Billy Corgan Promises No More Albums, Only Singles That Nickelback Fans Will Like

Scott Lapatine | December 10, 2008 - 1:46 pm

With its misguided setlists and passive-aggressive outbursts, the Smashing Pumpkins’ 20th anniversary tour has left even hard core fans hurt and confused. It’s hard to believe that Billy Corgan is surprised by the negative fan reaction, as he suggested at a hometown gig a few weeks back. The band capped off its “reunion” back in Chicago earier this week, and the Tribune’s Greg Kot caught up with Billy for a postmortem. Among other revelations, James Iha “literally drove me insane.” That explains some things.

Corgan: We’re done with the record business, so we’re free to do whatever I want.

Tribune: So “Zeitgeist” was the last album?

Corgan: We’re done with that. There is no point. People don’t even listen to it all. They put it on their iPod, they drag over the two singles, and skip over the rest. The listening patterns have changed, so why are we killing ourselves to do albums, to create balance, and do the arty track to set up the single? It’s done.

Tribune: So how will you release music?

Corgan: Our primary function now is to be a singles band, that drives Pumpkins Inc. through singles. We’ll still be creative, but in a different form. We won’t do shows like this anymore, where we try to draw a good crowd and balance the past with the present. We’ll go small and do exactly what we want to do and stop playing catalogue. We’ll be like a new band that can’t rely on old gimmicks. I’m not stupid. I want people to feel good about what we do. What we weren’t getting [from playing a more balanced show with older songs] was excitement. We’re in the polarizing business. We don’t want a pat on the back: Good to have you back. We want a reaction, even if it’s a negative reaction.

Tribune: People are still talking about that show you did a few weeks ago at the Chicago Theatre.

Corgan: Energy we can do something with. Apathy we can’t work with. Who’s above us? Who’s lighting the culture on fire? Nobody. We don’t have to live in that world. We have the biggest manager [Irving Azoff] in the world. He tells us we can get there, we will get there. We will crack the egg like we did in ’92, without doing something embarrassing like working with Timbaland. We will find how to do our thing and make it work. I can write songs. We’re big boys. We’ll do it. Last time I talked with you, I said we’re going to come back and make a better album. The album we made surprised us. We kept going back to this primitive thing. We wanted to do “Siamese Dream II.” Elaborate, orchestrated, but it wasn’t coming from me. It put us back in this organic process, and in this position of fighting back to why we do what we do. Now I understand it. It’s the difference between intellectual process and emotional process. We’re sober, healthy, we understand the business we’re in, and the pragmatic reality of what it takes. We have the skill set, we always have, and we belong in the conversation, and we will kick down the door to get back in the conversation. You take a milquetoast middle-of-the-road fake-tattoo band, we can out-write them. If you come up with the songs, the fans will show up. We found with “Zeitgeist” that the alternative audience isn’t alternative anymore. They’re a pop audience that listens to Nickelback. So doing a 10-minute song, nobody will listen to it. We have to come up with singles like “1979,” and come up with songs that sound good on the radio. We have to write those kinds of songs.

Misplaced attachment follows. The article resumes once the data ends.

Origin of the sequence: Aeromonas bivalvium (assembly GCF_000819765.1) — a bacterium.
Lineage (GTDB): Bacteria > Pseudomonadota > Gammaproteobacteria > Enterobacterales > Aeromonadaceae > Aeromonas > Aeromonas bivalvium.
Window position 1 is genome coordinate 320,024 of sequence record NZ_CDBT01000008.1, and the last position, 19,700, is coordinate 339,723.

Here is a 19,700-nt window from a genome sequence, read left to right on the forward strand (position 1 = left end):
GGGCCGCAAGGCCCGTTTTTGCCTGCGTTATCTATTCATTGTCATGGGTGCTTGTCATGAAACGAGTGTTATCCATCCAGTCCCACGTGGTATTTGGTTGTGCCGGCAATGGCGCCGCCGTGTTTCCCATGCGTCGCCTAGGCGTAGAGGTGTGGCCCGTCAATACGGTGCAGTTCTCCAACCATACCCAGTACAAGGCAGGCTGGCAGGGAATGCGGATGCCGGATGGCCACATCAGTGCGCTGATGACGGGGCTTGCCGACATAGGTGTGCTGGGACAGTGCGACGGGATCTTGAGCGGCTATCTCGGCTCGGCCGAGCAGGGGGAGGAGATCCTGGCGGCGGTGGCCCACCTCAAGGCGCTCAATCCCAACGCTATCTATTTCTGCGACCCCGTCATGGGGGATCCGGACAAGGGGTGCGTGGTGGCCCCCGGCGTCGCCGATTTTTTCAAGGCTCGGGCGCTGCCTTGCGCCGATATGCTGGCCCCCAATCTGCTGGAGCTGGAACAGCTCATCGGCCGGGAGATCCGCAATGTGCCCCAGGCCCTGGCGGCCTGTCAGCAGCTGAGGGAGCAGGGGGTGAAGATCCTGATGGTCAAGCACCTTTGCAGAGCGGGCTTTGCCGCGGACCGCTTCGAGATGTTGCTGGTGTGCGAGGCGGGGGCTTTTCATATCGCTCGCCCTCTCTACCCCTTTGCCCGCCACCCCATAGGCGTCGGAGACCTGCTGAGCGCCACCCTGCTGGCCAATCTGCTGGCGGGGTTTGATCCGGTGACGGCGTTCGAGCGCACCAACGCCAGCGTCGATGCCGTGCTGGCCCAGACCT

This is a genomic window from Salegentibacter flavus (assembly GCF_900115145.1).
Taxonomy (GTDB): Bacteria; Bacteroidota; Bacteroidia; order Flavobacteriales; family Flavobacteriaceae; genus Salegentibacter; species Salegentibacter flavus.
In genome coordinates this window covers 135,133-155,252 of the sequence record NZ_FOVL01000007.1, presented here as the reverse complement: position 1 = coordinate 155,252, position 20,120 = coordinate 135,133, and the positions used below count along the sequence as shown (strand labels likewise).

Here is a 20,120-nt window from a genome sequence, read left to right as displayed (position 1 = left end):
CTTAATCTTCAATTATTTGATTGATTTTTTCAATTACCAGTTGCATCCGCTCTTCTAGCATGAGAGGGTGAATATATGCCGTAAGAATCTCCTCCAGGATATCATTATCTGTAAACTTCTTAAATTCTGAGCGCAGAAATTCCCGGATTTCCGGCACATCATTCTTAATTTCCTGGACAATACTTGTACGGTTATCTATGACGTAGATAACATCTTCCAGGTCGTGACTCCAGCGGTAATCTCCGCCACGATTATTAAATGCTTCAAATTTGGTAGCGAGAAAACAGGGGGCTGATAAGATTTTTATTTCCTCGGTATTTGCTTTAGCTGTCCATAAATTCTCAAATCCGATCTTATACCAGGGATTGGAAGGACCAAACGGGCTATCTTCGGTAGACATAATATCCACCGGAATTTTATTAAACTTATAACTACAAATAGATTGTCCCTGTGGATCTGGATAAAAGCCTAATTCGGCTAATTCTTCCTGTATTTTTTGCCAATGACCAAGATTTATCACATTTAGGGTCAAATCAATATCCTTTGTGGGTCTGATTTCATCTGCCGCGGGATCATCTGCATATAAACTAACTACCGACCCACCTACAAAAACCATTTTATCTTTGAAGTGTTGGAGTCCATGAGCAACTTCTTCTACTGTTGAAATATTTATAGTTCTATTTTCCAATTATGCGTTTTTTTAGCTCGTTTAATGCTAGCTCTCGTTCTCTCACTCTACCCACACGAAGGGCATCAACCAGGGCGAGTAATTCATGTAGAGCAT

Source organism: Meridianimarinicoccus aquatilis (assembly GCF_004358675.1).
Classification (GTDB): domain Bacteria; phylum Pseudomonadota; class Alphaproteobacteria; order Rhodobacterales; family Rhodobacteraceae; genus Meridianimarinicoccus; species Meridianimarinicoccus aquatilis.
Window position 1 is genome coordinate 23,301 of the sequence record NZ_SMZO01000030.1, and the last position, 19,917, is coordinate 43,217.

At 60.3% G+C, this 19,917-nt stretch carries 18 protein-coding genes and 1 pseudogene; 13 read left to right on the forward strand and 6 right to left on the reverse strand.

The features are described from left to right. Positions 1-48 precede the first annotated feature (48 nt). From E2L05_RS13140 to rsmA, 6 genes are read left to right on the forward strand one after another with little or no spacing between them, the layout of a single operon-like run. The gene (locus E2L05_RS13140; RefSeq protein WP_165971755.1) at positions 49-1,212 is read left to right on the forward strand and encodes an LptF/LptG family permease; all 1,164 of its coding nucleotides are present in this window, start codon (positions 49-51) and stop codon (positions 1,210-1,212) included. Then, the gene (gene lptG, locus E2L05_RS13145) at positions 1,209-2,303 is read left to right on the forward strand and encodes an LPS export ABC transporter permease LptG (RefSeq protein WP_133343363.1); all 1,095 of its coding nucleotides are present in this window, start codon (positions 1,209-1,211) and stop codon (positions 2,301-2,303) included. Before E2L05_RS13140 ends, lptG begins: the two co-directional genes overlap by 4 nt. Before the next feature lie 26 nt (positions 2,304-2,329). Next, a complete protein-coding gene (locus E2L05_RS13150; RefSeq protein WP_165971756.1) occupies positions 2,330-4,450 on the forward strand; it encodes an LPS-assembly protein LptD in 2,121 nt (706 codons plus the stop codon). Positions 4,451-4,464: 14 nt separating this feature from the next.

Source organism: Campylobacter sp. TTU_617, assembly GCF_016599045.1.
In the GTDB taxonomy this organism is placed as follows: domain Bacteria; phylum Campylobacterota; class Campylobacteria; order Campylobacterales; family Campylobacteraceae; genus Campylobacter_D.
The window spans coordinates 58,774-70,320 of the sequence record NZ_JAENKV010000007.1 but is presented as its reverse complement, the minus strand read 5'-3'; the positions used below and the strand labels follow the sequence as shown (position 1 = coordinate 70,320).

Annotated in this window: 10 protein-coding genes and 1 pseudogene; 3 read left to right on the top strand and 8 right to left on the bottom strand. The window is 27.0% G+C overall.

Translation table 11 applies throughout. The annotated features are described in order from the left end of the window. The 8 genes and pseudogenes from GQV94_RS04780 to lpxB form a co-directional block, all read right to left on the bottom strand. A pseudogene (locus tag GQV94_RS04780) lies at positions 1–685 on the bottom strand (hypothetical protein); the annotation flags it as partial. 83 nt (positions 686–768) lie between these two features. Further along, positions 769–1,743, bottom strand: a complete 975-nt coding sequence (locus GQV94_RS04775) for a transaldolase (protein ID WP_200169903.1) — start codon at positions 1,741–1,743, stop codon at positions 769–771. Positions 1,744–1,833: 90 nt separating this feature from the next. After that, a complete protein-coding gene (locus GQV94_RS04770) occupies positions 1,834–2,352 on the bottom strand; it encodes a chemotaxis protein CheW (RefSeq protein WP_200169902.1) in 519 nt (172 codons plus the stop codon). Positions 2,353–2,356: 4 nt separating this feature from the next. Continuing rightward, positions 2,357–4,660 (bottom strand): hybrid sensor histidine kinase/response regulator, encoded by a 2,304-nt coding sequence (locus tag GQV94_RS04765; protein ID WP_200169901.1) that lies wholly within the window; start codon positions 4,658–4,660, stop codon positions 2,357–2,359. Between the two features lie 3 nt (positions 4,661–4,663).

Tribune: Why’d you break up the Pumpkins in 2000?

Corgan: The real story was Iha was driving me out of my mind. He was so negative. The guy literally drove me insane. When I walked out of that band, I didn’t know what to do anymore. I didn’t have a direction, a central focus. I wandered through different things, but I couldn’t find that central thing. As soon as I got back in the band my brain started working again. I was engaged again.

That’s just a taste. There’s a more at At the Auditorium Theatre show on Monday, the band brought a black coffin filled with Christmas gifts onstage and passed out candy canes to the crowd. It’s a start.

[Pic by Jeff Loder/Pumpkins Media Militia]

UPDATE: Billy Corgan offers clarification on the interview at